43. Medication treatment to support recovery from OUD includes opioid agonist therapy or antagonist therapy. An agonist is a drug that activates certain receptors in the brain. Examples of full agonists are heroin, oxycodone, methadone, hydrocodone, morphine and opium. Partial agonist opioids activate the opioid receptors in the brain, but to a much lesser degree than a full agonist. Buprenorphine is an example of a partial agonist. An antagonist is a drug that blocks opioids by attaching to the opioid receptors without activating them. Antagonists cause no opioid effect and block fully agonist opioids. Examples are naltrexone and naloxone. Current medication examples include: full opioid agonist - methadone, partial opioid agonist - buprenorphine, partial opioid agonist/antagonists - buprenorphine, and opioid antagonist - naltrexone. These medications are FDA approved for OUD and have shown effectiveness in reducing opioid use and harmful opioid-related behaviors when used as part of a comprehensive treatment program. Pharmacological Treatment Medications, https://www.ihs.gov/opioids/recovery/pharmatreatment/.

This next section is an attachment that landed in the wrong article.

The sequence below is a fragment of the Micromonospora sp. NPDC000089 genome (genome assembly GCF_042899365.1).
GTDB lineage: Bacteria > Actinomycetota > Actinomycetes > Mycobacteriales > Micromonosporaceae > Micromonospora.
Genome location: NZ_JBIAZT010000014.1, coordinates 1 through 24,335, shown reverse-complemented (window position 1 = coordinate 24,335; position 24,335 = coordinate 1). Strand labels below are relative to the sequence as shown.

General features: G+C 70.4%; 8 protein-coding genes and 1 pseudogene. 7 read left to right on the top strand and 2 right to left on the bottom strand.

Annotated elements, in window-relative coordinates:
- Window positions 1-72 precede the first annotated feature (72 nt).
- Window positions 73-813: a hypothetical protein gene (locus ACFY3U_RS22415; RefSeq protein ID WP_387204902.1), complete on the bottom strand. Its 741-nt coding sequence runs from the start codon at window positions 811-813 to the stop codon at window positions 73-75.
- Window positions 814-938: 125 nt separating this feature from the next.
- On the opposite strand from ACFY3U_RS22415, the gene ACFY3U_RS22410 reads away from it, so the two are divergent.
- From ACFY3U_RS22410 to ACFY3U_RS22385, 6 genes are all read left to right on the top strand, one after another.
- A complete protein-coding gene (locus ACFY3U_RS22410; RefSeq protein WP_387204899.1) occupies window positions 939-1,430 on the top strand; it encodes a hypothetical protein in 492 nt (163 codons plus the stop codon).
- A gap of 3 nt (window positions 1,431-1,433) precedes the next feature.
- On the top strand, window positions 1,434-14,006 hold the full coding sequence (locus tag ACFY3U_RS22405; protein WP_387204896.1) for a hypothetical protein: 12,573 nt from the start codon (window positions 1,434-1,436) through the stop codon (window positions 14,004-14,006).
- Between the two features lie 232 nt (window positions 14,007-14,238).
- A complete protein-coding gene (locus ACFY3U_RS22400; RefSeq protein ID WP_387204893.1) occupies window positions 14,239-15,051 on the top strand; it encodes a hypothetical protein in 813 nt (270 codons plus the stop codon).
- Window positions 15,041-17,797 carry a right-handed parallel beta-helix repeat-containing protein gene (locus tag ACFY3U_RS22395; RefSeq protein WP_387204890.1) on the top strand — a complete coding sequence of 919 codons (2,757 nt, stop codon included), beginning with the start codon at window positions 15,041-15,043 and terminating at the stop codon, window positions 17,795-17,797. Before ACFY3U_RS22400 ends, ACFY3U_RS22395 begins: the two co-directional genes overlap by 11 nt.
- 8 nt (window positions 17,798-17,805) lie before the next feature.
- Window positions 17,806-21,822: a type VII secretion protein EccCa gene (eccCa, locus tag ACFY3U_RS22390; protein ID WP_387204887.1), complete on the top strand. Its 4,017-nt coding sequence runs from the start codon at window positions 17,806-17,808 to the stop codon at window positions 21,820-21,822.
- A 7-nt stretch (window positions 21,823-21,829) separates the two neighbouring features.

44. CMS anticipates that there will be new FDA-approved opioid agonist and antagonist treatment medications to treat OUD in the future. In the scenario where an OTP furnishes MAT using new FDA-approved opioid agonist or antagonist medication for OUD treatment that is not specified in an existing code, CMS proposed that OTPs would bill for the episode of care using the medication not otherwise specified (NOS) code (HCPCS code G2075). CMS proposed using the typical or average maintenance dose to determine the drug cost for the new bundles. CMS received public comments on the proposals related to new drugs. A few commenters generally supported coverage of new FDA-approved medications for OUD. One commenter noted that a flexible approach to innovative therapies to treat OUD is critical. CMS believes that its proposal to allow providers to bill using a medication NOS code would offer OTPs flexibility to provide patients with quick access to new FDA-approved medications for OUD until CMS has an opportunity to consider through rulemaking establishing a unique bundled payment for episodes of care during which the new drug is furnished. Federal Register, Vol. 84, No. 221, supra n. 3 at 62643.